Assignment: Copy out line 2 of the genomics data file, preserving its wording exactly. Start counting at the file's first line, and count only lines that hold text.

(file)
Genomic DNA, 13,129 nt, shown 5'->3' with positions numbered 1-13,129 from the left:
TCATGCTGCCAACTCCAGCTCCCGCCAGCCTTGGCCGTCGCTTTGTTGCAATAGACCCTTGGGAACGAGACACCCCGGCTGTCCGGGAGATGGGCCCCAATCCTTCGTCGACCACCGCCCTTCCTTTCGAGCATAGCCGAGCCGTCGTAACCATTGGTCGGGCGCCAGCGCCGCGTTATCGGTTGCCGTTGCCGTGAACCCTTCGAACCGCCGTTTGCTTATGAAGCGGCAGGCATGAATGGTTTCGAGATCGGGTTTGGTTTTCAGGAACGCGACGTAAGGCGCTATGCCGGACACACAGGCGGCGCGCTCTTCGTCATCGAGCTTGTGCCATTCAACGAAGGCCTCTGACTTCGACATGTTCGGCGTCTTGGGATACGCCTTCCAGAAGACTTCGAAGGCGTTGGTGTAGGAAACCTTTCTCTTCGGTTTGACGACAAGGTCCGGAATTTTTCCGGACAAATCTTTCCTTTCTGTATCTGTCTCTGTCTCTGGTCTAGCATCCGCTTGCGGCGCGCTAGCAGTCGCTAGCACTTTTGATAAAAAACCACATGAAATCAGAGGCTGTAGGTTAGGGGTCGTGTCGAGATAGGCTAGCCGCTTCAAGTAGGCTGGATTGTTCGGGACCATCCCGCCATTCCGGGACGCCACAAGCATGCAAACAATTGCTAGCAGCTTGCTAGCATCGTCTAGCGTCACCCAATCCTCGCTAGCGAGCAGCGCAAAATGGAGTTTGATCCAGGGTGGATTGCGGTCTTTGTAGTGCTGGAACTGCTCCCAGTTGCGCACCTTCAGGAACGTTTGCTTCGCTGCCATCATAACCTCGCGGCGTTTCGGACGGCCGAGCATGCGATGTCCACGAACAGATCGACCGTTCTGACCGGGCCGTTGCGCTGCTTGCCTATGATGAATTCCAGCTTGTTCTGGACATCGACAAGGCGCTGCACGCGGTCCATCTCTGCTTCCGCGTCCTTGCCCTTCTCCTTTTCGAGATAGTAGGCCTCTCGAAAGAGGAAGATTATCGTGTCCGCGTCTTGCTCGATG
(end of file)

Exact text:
TCATGCTGCCAACTCCAGCTCCCGCCAGCCTTGGCCGTCGCTTTGTTGCAATAGACCCTTGGGAACGAGACACCCCGGCTGTCCGGGAGATGGGCCCCAATCCTTCGTCGACCACCGCCCTTCCTTTCGAGCATAGCCGAGCCGTCGTAACCATTGGTCGGGCGCCAGCGCCGCGTTATCGGTTGCCGTTGCCGTGAACCCTTCGAACCGCCGTTTGCTTATGAAGCGGCAGGCATGAATGGTTTCGAGATCGGGTTTGGTTTTCAGGAACGCGACGTAAGGCGCTATGCCGGACACACAGGCGGCGCGCTCTTCGTCATCGAGCTTGTGCCATTCAACGAAGGCCTCTGACTTCGACATGTTCGGCGTCTTGGGATACGCCTTCCAGAAGACTTCGAAGGCGTTGGTGTAGGAAACCTTTCTCTTCGGTTTGACGACAAGGTCCGGAATTTTTCCGGACAAATCTTTCCTTTCTGTATCTGTCTCTGTCTCTGGTCTAGCATCCGCTTGCGGCGCGCTAGCAGTCGCTAGCACTTTTGATAAAAAACCACATGAAATCAGAGGCTGTAGGTTAGGGGTCGTGTCGAGATAGGCTAGCCGCTTCAAGTAGGCTGGATTGTTCGGGACCATCCCGCCATTCCGGGACGCCACAAGCATGCAAACAATTGCTAGCAGCTTGCTAGCATCGTCTAGCGTCACCCAATCCTCGCTAGCGAGCAGCGCAAAATGGAGTTTGATCCAGGGTGGATTGCGGTCTTTGTAGTGCTGGAACTGCTCCCAGTTGCGCACCTTCAGGAACGTTTGCTTCGCTGCCATCATAACCTCGCGGCGTTTCGGACGGCCGAGCATGCGATGTCCACGAACAGATCGACCGTTCTGACCGGGCCGTTGCGCTGCTTGCCTATGATGAATTCCAGCTTGTTCTGGACATCGACAAGGCGCTGCACGCGGTCCATCTCTGCTTCCGCGTCCTTGCCCTTCTCCTTTTCGAGATAGTAGGCCTCTCGAAAGAGGAAGATTATCGTGTCCGCGTCTTGCTCGATG